It’s a chemo week for me, and I’m tired. So, I’ll take this opportunity to re-run one of the earliest PAADs that you probably haven’t seen, when I had just 3 subscribers, and they were all from my own family. See you again tomorrow for another exciting Throwback Thursday with Guest Reviewer Myron Yaster.
In the February 2021 issue of BJA, Ing et al. chip away at the mystery of neonatal anesthetic induced neurotoxicity. They performed a systematic review and meta-analysis of published prospective studies to determine whether exposure to a single general anesthetic in early childhood (i.e., less than 3 years of age) is associated with long-term neurodevelopmental problems. The meta-analysis included randomized controlled trials as well as non-randomized studies with prospectively collected neurodevelopmental outcomes. After evaluating over 5,000 potential studies, the authors settled on 3 that met the inclusion criteria and used similar outcome scores. They include the PANDA study, the MASK study, and the GAS study. Although none of these individual studies demonstrated differences in neurocognitive or neurobehavioral outcomes in infants exposed to one short general anesthetic compared with controls, the meta-analysis that combined the data from all three (total of about 800 infants) revealed significant differences in the Full-scale Intelligence Quotient and the Child Behavior Checklist, such that infants exposed to the general anesthetic had higher scores (i.e., worse outcomes).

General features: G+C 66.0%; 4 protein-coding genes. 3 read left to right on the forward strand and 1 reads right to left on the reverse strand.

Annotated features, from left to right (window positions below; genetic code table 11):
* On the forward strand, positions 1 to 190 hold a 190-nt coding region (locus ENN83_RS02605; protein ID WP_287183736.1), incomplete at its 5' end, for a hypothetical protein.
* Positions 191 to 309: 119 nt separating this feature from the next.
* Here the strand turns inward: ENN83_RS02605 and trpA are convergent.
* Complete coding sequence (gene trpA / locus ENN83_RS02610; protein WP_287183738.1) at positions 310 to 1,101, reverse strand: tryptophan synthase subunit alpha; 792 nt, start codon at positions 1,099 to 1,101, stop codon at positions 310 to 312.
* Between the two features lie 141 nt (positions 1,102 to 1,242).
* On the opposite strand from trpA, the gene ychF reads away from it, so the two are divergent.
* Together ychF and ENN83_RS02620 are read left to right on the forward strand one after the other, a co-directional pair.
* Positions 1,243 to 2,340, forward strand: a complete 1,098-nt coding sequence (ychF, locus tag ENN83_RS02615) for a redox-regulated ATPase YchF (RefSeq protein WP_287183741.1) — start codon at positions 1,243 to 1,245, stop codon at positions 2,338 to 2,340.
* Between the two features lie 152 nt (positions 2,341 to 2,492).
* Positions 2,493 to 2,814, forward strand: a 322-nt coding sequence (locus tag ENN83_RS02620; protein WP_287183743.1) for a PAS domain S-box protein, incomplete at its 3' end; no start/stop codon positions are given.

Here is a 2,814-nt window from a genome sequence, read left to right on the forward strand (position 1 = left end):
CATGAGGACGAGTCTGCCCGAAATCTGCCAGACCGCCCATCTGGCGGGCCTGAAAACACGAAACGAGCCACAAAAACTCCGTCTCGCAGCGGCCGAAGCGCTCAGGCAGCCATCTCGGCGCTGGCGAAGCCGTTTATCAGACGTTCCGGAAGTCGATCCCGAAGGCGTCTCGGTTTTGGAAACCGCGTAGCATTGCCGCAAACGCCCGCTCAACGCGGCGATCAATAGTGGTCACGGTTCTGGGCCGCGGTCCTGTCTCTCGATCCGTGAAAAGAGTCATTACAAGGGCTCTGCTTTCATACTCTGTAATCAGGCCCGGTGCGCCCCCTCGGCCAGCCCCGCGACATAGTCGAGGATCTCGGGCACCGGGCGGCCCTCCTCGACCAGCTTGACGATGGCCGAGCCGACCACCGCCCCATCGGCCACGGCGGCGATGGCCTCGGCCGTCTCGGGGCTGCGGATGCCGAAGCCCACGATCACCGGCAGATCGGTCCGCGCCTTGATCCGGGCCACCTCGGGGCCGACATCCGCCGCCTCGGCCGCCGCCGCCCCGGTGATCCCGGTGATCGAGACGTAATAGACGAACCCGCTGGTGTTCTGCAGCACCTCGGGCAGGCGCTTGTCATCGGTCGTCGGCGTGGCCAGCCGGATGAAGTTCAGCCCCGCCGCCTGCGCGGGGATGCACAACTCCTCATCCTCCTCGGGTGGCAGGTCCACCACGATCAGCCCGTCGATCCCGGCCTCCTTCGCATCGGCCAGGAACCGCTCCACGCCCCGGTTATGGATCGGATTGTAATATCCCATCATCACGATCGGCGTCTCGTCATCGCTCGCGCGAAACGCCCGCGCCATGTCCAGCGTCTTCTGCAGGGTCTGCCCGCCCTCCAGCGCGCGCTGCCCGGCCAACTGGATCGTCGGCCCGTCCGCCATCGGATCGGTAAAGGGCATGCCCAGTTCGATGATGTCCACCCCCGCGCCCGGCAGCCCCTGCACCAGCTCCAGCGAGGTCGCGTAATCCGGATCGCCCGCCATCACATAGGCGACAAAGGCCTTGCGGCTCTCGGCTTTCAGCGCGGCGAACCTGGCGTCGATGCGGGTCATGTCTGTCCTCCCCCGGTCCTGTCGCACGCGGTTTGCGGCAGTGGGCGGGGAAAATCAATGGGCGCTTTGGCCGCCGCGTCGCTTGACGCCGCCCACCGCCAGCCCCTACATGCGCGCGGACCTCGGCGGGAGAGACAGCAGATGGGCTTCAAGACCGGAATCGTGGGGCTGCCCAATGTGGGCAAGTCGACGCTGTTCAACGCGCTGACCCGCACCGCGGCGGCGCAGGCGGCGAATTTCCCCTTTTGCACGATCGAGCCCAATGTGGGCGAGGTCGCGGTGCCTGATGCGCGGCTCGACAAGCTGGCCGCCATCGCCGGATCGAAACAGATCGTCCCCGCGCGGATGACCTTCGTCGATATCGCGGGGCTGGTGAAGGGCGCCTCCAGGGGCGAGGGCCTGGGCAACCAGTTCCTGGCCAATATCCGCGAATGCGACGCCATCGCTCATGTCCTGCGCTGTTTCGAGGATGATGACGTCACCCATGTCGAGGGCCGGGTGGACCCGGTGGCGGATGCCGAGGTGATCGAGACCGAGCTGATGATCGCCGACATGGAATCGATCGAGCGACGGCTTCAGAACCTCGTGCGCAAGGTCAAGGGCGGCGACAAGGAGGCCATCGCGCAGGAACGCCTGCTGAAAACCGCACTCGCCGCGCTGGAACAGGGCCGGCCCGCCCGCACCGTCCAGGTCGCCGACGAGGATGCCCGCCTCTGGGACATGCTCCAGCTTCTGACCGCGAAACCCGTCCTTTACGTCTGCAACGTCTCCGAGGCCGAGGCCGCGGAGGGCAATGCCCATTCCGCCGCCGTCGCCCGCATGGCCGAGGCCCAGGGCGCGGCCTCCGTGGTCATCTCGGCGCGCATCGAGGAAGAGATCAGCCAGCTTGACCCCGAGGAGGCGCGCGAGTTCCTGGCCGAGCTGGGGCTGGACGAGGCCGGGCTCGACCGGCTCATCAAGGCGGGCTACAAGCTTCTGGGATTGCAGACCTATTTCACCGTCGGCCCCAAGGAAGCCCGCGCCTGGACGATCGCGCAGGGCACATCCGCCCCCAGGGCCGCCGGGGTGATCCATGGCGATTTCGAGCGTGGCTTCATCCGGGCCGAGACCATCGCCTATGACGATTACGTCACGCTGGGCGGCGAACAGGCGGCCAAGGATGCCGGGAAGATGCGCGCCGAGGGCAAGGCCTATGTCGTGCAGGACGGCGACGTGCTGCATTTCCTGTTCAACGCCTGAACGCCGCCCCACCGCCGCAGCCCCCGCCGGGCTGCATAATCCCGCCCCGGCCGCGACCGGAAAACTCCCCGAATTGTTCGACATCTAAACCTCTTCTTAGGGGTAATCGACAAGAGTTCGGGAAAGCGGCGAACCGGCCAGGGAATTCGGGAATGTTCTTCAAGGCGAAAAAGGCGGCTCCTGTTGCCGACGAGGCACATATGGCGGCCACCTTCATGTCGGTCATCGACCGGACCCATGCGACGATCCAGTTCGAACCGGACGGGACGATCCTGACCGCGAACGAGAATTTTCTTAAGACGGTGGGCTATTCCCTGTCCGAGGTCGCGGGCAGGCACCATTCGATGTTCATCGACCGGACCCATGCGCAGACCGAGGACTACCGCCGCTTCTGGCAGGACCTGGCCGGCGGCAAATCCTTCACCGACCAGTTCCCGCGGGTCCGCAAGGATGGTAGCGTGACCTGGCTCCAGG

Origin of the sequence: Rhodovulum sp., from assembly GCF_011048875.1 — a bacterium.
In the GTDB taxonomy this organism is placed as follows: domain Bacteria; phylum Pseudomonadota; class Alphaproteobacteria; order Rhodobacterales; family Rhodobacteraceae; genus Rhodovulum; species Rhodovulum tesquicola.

At first glance, this appears to be a significant contribution to the canon of studies that further our understanding of this enigmatic problem, but it’s not that simple. First of all, meta-analyses are notoriously difficult to perform, let alone understand (as a frequent reviewer for the major journals, meta-analyses represented a relatively large proportion of the studies submitted, and very few were eventually accepted for publication). This one suffers from the same kinds of shortcomings as others – disparate methodologies in each of the studies included for analysis. Furthermore, the lower the number of studies included, the more unreliable the results because bias is relatively high, whereas, differences in methodology from a larger number of studies might “wash out” and improve external validity.
But, despite studies such as this, there are more important overarching questions that interfere with our eventual understanding of the neurotoxicity problem, and will influence how we anesthetize small children to minimize neurotoxicity:
1. Within what age range is the brain vulnerable to damage from exposure to anesthetic agents?
2. Which anesthetic agents are responsible for brain damage? Is there a dose-related relationship? Are any anesthetics relatively safer than any others?